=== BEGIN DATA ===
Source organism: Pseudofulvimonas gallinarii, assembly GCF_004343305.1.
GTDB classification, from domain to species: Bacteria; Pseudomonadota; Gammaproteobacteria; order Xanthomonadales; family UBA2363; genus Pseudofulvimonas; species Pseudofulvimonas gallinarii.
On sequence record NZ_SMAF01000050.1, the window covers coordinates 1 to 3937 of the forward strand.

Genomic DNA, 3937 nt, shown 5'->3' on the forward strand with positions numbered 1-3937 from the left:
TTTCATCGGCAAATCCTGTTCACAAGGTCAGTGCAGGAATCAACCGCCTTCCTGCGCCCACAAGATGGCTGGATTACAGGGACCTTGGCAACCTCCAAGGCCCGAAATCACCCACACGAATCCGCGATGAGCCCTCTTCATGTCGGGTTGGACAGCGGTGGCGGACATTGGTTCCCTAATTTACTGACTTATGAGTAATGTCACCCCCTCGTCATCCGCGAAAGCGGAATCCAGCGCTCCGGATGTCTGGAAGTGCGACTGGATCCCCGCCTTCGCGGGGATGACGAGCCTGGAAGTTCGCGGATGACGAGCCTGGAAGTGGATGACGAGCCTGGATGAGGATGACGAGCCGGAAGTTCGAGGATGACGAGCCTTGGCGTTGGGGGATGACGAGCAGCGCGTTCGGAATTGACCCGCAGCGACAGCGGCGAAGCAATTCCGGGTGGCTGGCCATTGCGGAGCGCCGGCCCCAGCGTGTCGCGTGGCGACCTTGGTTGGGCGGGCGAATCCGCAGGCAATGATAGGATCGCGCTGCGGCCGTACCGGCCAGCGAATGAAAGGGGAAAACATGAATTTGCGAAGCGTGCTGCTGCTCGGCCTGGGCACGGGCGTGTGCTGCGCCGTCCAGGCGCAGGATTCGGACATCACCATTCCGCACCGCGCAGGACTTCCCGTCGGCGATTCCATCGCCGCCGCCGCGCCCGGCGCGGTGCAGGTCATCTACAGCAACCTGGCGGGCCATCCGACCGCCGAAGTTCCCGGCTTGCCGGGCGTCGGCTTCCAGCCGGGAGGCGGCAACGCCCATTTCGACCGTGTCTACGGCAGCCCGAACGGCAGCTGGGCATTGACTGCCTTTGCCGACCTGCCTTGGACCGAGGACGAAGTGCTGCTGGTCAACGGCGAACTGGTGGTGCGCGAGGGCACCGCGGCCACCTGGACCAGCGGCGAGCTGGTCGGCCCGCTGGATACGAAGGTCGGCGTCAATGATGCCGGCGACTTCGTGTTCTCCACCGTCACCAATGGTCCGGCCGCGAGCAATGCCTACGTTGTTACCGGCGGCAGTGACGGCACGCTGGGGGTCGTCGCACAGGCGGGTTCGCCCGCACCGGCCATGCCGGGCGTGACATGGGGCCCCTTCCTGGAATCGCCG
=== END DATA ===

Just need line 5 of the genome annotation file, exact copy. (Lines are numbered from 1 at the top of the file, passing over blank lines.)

TTTCATCGGCAAATCCTGTTCACAAGGTCAGTGCAGGAATCAACCGCCTTCCTGCGCCCACAAGATGGCTGGATTACAGGGACCTTGGCAACCTCCAAGGCCCGAAATCACCCACACGAATCCGCGATGAGCCCTCTTCATGTCGGGTTGGACAGCGGTGGCGGACATTGGTTCCCTAATTTACTGACTTATGAGTAATGTCACCCCCTCGTCATCCGCGAAAGCGGAATCCAGCGCTCCGGATGTCTGGAAGTGCGACTGGATCCCCGCCTTCGCGGGGATGACGAGCCTGGAAGTTCGCGGATGACGAGCCTGGAAGTGGATGACGAGCCTGGATGAGGATGACGAGCCGGAAGTTCGAGGATGACGAGCCTTGGCGTTGGGGGATGACGAGCAGCGCGTTCGGAATTGACCCGCAGCGACAGCGGCGAAGCAATTCCGGGTGGCTGGCCATTGCGGAGCGCCGGCCCCAGCGTGTCGCGTGGCGACCTTGGTTGGGCGGGCGAATCCGCAGGCAATGATAGGATCGCGCTGCGGCCGTACCGGCCAGCGAATGAAAGGGGAAAACATGAATTTGCGAAGCGTGCTGCTGCTCGGCCTGGGCACGGGCGTGTGCTGCGCCGTCCAGGCGCAGGATTCGGACATCACCATTCCGCACCGCGCAGGACTTCCCGTCGGCGATTCCATCGCCGCCGCCGCGCCCGGCGCGGTGCAGGTCATCTACAGCAACCTGGCGGGCCATCCGACCGCCGAAGTTCCCGGCTTGCCGGGCGTCGGCTTCCAGCCGGGAGGCGGCAACGCCCATTTCGACCGTGTCTACGGCAGCCCGAACGGCAGCTGGGCATTGACTGCCTTTGCCGACCTGCCTTGGACCGAGGACGAAGTGCTGCTGGTCAACGGCGAACTGGTGGTGCGCGAGGGCACCGCGGCCACCTGGACCAGCGGCGAGCTGGTCGGCCCGCTGGATACGAAGGTCGGCGTCAATGATGCCGGCGACTTCGTGTTCTCCACCGTCACCAATGGTCCGGCCGCGAGCAATGCCTACGTTGTTACCGGCGGCAGTGACGGCACGCTGGGGGTCGTCGCACAGGCGGGTTCGCCCGCACCGGCCATGCCGGGCGTGACATGGGGCCCCTTCCTGGAATCGCCG